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Sunday, January 10, 1993 - Page updated at 12:00 AM

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Record Number Of Tries, Deaths On Mt. Mckinley

AP

ANCHORAGE - A record number of climbers tried for the summit of Mount McKinley last year and a record number died, according to a year-end mountaineering summary by the National Park Service.

The 11 dead amounted to about one of every 100 climbers to challenge the mountain. The death rate was about twice the 90-year average, but it still was better than 1967.

Ten percent of the 83 climbers who ventured onto North America's highest peak died that year. A killer storm was blamed for most of those deaths. Climbing rangers also blamed storms for the rash of fatalities last spring.

Seven of the 11 dead climbers tried to climb McKinley during a weeklong storm in early May, said J.D. Swed, South District ranger for the Denali National Park and Preserve.

Among them was Terrance "Mugs" Stump, one of the country's foremost mountaineers. The guide was descending the South Buttress with two clients when he fell into a crevasse that collapsed on top of him.

Rangers and volunteers rescued at least eight climbers, including Stump's clients, as winds hit more than 110 mph.

FOUR RISKED LIVES

At one point, mountaineering ranger Ron Johnson, Park Service volunteer Matt Culberson and two other climbers - Mike Wood and Willy Peabody - risked their lives to dash from the 14,000-foot camp to 17,200 feet on the West Buttress to rescue a Frenchwoman abandoned by her climbing companions in a storm.

The French climbers later were cited for creating a hazardous condition and were required to reimburse the Park Service for rescue costs.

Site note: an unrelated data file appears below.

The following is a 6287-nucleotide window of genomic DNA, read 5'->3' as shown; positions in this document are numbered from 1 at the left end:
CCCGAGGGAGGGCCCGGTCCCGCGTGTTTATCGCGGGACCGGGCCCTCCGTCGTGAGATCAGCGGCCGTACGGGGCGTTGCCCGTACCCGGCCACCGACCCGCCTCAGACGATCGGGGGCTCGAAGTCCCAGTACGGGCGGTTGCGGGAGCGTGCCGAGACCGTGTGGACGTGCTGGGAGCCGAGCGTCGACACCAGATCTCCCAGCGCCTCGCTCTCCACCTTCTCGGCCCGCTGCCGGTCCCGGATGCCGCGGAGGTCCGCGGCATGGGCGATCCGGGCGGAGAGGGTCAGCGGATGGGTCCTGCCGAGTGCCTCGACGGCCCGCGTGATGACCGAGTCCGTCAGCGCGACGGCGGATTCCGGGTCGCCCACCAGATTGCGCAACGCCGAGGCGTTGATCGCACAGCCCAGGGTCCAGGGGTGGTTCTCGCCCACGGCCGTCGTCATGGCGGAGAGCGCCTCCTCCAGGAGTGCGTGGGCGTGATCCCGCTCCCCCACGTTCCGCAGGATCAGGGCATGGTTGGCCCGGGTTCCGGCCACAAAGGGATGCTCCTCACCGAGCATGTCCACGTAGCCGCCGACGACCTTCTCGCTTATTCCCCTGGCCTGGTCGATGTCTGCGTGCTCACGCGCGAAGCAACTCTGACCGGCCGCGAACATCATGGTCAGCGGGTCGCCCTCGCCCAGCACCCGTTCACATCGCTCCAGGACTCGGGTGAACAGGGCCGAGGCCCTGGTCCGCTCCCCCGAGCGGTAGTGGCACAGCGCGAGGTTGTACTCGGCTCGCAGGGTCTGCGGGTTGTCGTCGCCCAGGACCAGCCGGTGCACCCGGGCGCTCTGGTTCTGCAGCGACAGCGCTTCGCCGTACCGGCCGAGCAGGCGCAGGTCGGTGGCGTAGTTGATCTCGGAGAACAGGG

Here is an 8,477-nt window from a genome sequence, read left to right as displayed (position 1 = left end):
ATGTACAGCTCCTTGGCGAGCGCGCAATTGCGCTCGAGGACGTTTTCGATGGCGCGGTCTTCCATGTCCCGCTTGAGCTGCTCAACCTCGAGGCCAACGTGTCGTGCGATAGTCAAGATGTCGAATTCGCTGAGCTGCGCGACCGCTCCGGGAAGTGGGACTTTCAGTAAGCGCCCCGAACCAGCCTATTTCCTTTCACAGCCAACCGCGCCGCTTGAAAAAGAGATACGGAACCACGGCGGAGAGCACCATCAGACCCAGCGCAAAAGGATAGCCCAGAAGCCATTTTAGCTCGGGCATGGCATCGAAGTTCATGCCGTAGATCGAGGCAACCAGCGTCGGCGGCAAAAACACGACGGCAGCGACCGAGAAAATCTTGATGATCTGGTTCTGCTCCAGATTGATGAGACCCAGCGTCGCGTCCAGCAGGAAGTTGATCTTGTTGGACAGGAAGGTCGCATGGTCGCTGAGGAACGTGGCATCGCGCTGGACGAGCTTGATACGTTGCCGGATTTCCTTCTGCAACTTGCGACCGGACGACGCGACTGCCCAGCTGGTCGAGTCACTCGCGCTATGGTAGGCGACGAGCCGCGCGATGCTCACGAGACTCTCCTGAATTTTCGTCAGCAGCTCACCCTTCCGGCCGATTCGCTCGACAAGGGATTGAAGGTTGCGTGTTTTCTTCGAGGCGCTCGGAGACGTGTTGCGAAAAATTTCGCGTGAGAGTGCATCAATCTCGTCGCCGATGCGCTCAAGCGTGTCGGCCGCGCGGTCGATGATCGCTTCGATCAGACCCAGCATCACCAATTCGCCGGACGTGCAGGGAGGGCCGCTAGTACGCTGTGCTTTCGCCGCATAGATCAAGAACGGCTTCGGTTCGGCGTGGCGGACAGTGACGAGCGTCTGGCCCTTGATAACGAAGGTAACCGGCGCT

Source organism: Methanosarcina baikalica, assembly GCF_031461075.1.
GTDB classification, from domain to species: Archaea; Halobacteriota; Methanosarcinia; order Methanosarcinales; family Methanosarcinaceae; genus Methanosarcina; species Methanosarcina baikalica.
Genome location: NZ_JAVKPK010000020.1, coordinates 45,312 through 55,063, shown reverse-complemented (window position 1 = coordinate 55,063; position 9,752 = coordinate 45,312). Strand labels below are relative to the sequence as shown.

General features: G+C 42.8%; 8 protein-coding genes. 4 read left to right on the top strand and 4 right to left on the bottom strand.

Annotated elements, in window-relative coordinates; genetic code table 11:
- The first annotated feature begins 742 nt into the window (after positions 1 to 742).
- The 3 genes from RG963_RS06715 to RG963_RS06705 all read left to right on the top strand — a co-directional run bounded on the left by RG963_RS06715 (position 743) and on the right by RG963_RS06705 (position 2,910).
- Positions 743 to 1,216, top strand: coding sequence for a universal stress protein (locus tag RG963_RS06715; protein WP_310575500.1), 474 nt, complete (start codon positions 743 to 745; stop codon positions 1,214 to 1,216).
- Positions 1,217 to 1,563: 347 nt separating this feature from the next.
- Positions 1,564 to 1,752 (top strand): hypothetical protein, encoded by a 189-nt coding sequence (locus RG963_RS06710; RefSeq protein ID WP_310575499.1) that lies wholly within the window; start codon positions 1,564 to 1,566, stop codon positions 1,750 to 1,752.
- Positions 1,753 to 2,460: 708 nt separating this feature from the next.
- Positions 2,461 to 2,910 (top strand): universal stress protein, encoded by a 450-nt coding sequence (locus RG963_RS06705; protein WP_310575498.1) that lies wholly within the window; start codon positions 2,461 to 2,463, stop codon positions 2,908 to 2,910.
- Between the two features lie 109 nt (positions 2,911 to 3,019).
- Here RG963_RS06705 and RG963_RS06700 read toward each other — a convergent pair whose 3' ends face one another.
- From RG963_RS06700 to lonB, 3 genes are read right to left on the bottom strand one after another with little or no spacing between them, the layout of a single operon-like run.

Foreign climbers again got into the most trouble on the mountain last year. Two prominent Italian climbers died in a fall. Pulmonary and cerebral edema killed a Swiss climber waiting out bad weather. Four Canadians fell 4,000 feet to their deaths.

Eleven of the 40 Koreans on the mountain in 1992 were involved in accidents. Three died in a fall. Eight others had to be rescued.

As a result, the federation and the Park Service have begun a program to teach Korean climbers the dangers of McKinley's unpredictable weather, and possibly bring Korean volunteers here to work with rangers in improving communications with Korean climbers.

EDUCATION PLAN PUSHED

Ranger Swed is pushing education and communication with climbers of all nationalities as a low-cost alternative to increasingly expensive rescue operations.

Rescues cost almost $500,000 in 1992. The Park Service spent $206,000 - twice the 1991 expenditure - on rescue or recovery missions involving 28 climbers, and the military spent another $225,345.

Most of the money went to operate the special high-altitude Llama helicopter by the Park Service and the big, twin-rotor Chinooks flown by the Alaska Army National Guard.

In its second year on McKinley, the Llama was credited by Swed with saving up to 12 people.

There are no plans to require permits, but rangers want to get a better idea of how many climers will be on the mountain at any given time.

Last year's 1,070 climbers marked only the second time McKinley's climbing population has gone over 1,000; the five-year average of 986 continues a trend since the early 1970s. About half made it to the top last year.

Before 1970, McKinley had never attracted 100 climbers in a season.

Swed expects the number to go steadily higher.

"The mountain continues to grow in popularity throughout the world and mountaineering has become a little bit more popular," he says.

Copyright (c) 1993 Seattle Times Company, All Rights Reserved.

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